A number of simple and complex stock patterns are manufactured and sold by various theatrical and photographic supply companies, or custom gobos from customer-created images can be manufactured for an additional fee. Generally the lighting designer chooses a pattern from a catalogue or small swatch book provided by the manufacturer. Because of the large number of gobos available, they are generally referred to by number, not name. For example, most manufacturers offer a gobo of a window, but they are all slightly different. So instead of calling it window, it would be identified as gobo xxxxx
Gobos are often used in weddings and corporate events to add a personal touch to the look of an event. Company logos, the happy couple's names, or just about any artwork can be turned into a projected image. Some companies can turn a custom gobo out in as little as a week. Common locations that custom gobos are projected in corporate/wedding situations are: the wall behind the head table, the center of the dance floor, on the floor in front of the main entrance, and the most dominant wall. "Stock" gobo patterns are also widely used for these events, often stars or water projected onto the ceiling to set a mood in the whole room.
|A gobo with the design on the left, with a red gel would project a pattern like the one shown to the right.|
The gobo is placed in the focal plane of the lantern (generally an ellipsoidal reflector spotlight). The gobo is inserted upside-down and back-to-front. The desired pattern is then projected by the lantern onto whatever surface it is pointed at such as a wall or dance floor.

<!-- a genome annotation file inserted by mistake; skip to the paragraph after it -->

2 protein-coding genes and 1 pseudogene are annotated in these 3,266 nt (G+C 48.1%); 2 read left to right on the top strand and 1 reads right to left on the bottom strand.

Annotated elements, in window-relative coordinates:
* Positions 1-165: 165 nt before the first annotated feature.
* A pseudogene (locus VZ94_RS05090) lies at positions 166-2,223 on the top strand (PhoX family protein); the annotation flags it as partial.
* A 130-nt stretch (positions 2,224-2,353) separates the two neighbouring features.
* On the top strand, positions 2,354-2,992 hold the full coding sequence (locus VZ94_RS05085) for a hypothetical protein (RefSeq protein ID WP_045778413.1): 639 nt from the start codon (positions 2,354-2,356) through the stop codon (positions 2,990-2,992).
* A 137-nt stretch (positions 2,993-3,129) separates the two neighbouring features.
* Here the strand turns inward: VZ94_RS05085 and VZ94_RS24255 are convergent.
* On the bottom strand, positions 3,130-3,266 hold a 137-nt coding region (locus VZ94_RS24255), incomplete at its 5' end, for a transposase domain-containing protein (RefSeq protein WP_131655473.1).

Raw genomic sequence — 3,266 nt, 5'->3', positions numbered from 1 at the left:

Gobos can provide everything from abstract dappled light effects to complex night-time cityscapes. They are commonly used in stage lighting, television, and film production to create texture, mood, or set a scene. Specialized attachments are available to rotate multiple gobos in different directions and rates to create an illusion of motion, such as that of light reflected off of moving water.
This effect allows the lighting designer to produce effects to help portray the scene. For example, a gobo with a cloud pattern may be used to suggest a scene is outdoors.
Common Gobo Sizes
|Letter Size||O.D. (mm)||I.A. (mm)||Notes|
|B Size||86||64.5||Standard Size for Ellipsoidal lights (Source 4, Source 4 Zoom)|
|M Size||66||48||(Source 4 Jr.)|
|G Size||65.5||48||For Clay Paky Goldenscans.|
|D Size||53.3||38||(Martin PR-1, EcoSpot 40)|
|E Size||37.5||28||(EcoSpot 25, EcoSpot 30)|
|Studio Spot 575||36.3||31||For HES Studio Spot 575.|
|V Size||25.5||22||For HES Intellibeam 700hx|
|O.D = Outside Diameter; I.A. = Image Area|
The derivation "Go-between" is from motion picture production, where gobo is an antiquated term for a what is now called a "flag". Flags are manufactured in a variety of sizes and shapes, are most commonly made of opaque black fabric stretched over a steel frame, but flags can also be made of sheet steel or wood for specialised use. Shaped flags are placed in the beam of a light source in order to create shadows, this type of flag is commonly known as a Gobo.
The support system used to position and hold these flags in the light beam has, as its core component a fully rotatable, adjustable clamp called a "gobo head". Gobo heads are mounted at the top of C-Stands and on the ends of 30" long aluminum bars, called "Gobo arms" or "Grip arms".
- Box, Harry C. "Set lighting technician's handbook" Third Edition, Focal Press, 2003. p. 120.
- Edwin Paul J. Tozer (2004). Broadcast engineer's reference book. Focal Press. p. 516. ISBN 978-0-240-51908-1.
- King, Brian. "What is a Gobo? What types of Gobos are there?". Superlative Events. Retrieved 4 October 2013.
- GoBo head
- Gobo at worldwidewords.org.